Ever since writing my first novel (unpublished!) at the age of fifteen, I have had soundtracks to accompany the writing. The music tells the story in song and it evolves alongside the book, sometimes preceding the first draft, sometimes joining in along the way as the work progresses, but always presenting me at the finish with a fully formed musical score precisely fitted to the emotional resonances, major scenes and dramatic moments in the novel.
I don’t listen to music in the background as I write, that would be far too distracting. Instead, I select likely tracks from my extensive PC music library and listen to them while I’m doing mundane tasks around the house, or while I’m cooking and baking, or at the gym. At these times my mind is free to wander and mull. I’ll know a suitable song when I hear it because I will get an immediate rush of adrenalin – a gut feeling that makes me know it’s perfect for a particular scene, moment or character in the novel. I will listen to the song over and over again while it becomes absorbed into my subconscious. When I come to write the scene to which it has relevance, the lyrics and the feel will be there and ready in my head to draw on as part of my creative process.
When I send in the finished manuscript to my agent and editor, they always expect me to send them the soundtrack listings too. I managed to turn my agent into a rabid Meat Loaf fan after she heard the track For Crying Out Loud. It’s the grand finale to my novel Lords of the White Castle. Before that she had never listened to Meat Loaf because she had a preconceived idea that it wasn’t her sort of thing. Instead, it was a life changing moment. She rushed out and bought everything he had ever recorded and even dragged me to one of his concerts at Wembley Stadium – and all because of hearing that song on my novel soundtrack!
As you will have guessed from the above mention, I don’t write to medieval music (or not very often) even though I enjoy it. My tastes are eclectic but generally run towards rock in all its incarnations, edgy pop, and some Folk music. I believe that while mindsets change with the centuries, emotions don’t. If I could go back in time physically with a CD player, I don’t know what William Marshal, his wife and the other characters would think of modern music, but I’d love them to be able to hear it!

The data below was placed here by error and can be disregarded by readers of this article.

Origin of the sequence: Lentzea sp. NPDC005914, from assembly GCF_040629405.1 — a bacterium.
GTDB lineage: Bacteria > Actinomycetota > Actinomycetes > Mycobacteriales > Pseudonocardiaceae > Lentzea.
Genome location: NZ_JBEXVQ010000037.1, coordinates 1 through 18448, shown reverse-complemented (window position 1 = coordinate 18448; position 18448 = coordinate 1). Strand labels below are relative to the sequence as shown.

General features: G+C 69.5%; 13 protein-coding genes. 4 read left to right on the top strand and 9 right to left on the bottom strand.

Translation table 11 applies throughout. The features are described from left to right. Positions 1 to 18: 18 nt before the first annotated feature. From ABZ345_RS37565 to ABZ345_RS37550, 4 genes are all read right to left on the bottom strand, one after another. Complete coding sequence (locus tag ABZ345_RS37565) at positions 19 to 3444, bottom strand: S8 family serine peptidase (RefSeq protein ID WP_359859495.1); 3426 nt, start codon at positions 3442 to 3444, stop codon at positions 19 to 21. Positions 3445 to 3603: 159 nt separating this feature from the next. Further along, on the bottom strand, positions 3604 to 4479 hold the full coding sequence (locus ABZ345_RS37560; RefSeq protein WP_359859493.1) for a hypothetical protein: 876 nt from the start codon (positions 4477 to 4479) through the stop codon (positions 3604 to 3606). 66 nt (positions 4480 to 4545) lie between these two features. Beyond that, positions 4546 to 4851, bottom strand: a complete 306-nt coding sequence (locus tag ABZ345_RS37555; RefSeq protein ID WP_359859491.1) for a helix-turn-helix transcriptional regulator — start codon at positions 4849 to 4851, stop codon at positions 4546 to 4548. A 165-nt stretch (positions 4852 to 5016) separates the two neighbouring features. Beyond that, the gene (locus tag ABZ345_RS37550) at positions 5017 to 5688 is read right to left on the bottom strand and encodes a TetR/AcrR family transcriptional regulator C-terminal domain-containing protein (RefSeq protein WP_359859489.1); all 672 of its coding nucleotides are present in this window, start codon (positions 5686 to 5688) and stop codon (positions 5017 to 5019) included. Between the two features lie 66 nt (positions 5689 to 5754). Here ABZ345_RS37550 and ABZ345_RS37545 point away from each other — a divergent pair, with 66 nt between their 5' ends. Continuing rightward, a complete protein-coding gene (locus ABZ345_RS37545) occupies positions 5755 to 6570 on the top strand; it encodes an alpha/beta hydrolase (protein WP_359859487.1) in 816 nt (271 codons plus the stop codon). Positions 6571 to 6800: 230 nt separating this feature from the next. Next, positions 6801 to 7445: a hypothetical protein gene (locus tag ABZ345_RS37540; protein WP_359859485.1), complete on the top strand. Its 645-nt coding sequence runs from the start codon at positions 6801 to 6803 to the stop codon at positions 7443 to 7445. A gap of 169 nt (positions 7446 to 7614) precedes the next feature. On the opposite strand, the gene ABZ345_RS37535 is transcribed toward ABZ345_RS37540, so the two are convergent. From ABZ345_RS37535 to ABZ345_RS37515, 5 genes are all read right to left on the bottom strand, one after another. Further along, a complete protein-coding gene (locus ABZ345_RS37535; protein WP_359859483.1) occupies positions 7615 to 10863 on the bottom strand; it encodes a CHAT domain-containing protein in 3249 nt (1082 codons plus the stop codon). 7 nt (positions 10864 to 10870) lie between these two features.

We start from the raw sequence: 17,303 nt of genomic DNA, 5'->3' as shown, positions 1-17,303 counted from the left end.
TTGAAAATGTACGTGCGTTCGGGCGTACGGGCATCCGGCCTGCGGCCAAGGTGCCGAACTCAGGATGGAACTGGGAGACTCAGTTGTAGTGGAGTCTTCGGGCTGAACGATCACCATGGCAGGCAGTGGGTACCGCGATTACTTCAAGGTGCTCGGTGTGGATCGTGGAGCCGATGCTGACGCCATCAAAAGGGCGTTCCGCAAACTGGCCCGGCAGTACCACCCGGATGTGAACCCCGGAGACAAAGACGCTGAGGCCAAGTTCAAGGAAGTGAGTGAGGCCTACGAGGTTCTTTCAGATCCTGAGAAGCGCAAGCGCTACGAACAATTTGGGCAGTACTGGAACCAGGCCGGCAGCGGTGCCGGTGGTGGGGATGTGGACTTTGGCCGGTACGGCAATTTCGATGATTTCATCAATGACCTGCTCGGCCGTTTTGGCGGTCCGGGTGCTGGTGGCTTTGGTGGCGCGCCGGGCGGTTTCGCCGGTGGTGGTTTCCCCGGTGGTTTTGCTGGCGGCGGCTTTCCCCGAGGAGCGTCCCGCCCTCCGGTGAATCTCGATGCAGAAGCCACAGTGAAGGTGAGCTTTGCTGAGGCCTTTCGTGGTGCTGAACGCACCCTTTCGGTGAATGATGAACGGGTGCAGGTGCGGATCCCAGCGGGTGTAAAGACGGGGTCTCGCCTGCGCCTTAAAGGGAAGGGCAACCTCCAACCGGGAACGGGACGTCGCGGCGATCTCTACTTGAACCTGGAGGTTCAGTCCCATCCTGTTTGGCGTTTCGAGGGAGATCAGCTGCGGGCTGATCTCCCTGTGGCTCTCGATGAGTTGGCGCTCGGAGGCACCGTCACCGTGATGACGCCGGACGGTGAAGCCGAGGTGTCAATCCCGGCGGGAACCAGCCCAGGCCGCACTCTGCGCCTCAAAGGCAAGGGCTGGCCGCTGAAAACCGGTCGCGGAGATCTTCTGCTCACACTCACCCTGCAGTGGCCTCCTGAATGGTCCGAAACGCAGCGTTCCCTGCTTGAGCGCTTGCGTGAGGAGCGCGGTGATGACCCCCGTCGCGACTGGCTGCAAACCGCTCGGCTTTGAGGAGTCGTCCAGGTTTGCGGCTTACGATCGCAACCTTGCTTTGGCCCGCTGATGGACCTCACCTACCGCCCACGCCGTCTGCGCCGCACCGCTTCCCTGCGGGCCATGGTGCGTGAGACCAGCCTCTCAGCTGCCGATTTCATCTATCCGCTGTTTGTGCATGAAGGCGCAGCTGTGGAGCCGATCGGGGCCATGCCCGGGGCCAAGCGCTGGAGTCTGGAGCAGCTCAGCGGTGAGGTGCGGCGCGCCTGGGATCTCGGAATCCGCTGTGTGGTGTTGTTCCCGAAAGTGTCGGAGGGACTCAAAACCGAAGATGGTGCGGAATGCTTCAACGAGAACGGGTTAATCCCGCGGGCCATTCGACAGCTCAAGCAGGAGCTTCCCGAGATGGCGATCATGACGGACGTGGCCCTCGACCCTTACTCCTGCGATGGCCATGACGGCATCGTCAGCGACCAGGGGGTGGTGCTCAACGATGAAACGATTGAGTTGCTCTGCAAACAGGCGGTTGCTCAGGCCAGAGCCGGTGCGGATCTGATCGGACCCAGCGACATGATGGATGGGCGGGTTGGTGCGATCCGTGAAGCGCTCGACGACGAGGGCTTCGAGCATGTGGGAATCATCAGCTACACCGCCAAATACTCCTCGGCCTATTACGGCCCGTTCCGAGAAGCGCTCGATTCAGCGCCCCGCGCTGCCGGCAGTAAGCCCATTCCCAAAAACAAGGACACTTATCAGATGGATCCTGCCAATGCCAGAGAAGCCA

Talking about The Scarlet Lion, it’s main story arc is represented by “Holding Out For a Hero” by Bonnie Tyler – which is fairly obvious giving the larger than life man that William Marshal was! The grand finale is shared by two songs which are from the heroine Isabelle’s viewpoint: “Sand and Water” by Beth Nielsen Chapman and “The Miracle of Love” by the Eurythmics. With the novel in full flow, such tracks as “A Matter of Trust” by Billy Joel, and “Avalon” by Brian Ferry and Roxy Music, cover the bond between William and Isabelle. A fabulous guitar track by Thin Lizzy” by the Foo Fighters is a track about the personality of King John. “Boulevard of Broken Dreams” by Green Day covers a difficult time in the life of William’s eldest son. “I Hope You Dance” by Ronan Keating encapsulates the relationship between William and his daughter, Mahelt.
Selecting songs for the soundtrack is one of my favourite peripheral parts of the writing process. You will find the full soundtrack at my website as well as soundtracks for the other novels here. www.elizabethchadwick.com
Does anyone else have “soundtrack” songs to aspects of their life?
A page-turning novel of honor, intrigue, treachery, and love, continuing the story of England’s greatest knight of the Middle Ages, William Marshal. Bestselling author Elizabeth Chadwick, “an author who makes historical fiction come gloriously alive” (The Times of London), is known as a writer of uncommon historical integrity and accuracy.
By 1197 William Marshal’s prowess with a sword and loyalty with his heart have been rewarded by the hand in marriage of Isabelle de Clare-heiress to great estates- and their brood is growing. But their contentment and security is shattered when King Richard dies. Forced down a precarious path by the royal injustices of the vindictive King John, the Marshals teeter on a razor-thin line of honor that threatens to tear apart the very heart of their family.
ABOUT THE AUTHOR
Elizabeth Chadwick (UK) is the author of 17 historical novels, including The Greatest Knight, Lords of the White Castle, Shadows and Strongholds, A Place Beyond Courage, The Winter Mantle, and the Falcons of Montabard, four of which have been shortlisted for the Romantic Novelists’ Awards. She won a Betty Trask Award for The Wild Hunt, her first novel. For more information please visit http://www.elizabethchadwick.com/,http://livingthehistoryelizabethchadwick.blogspot.com/ and follower her on Twitter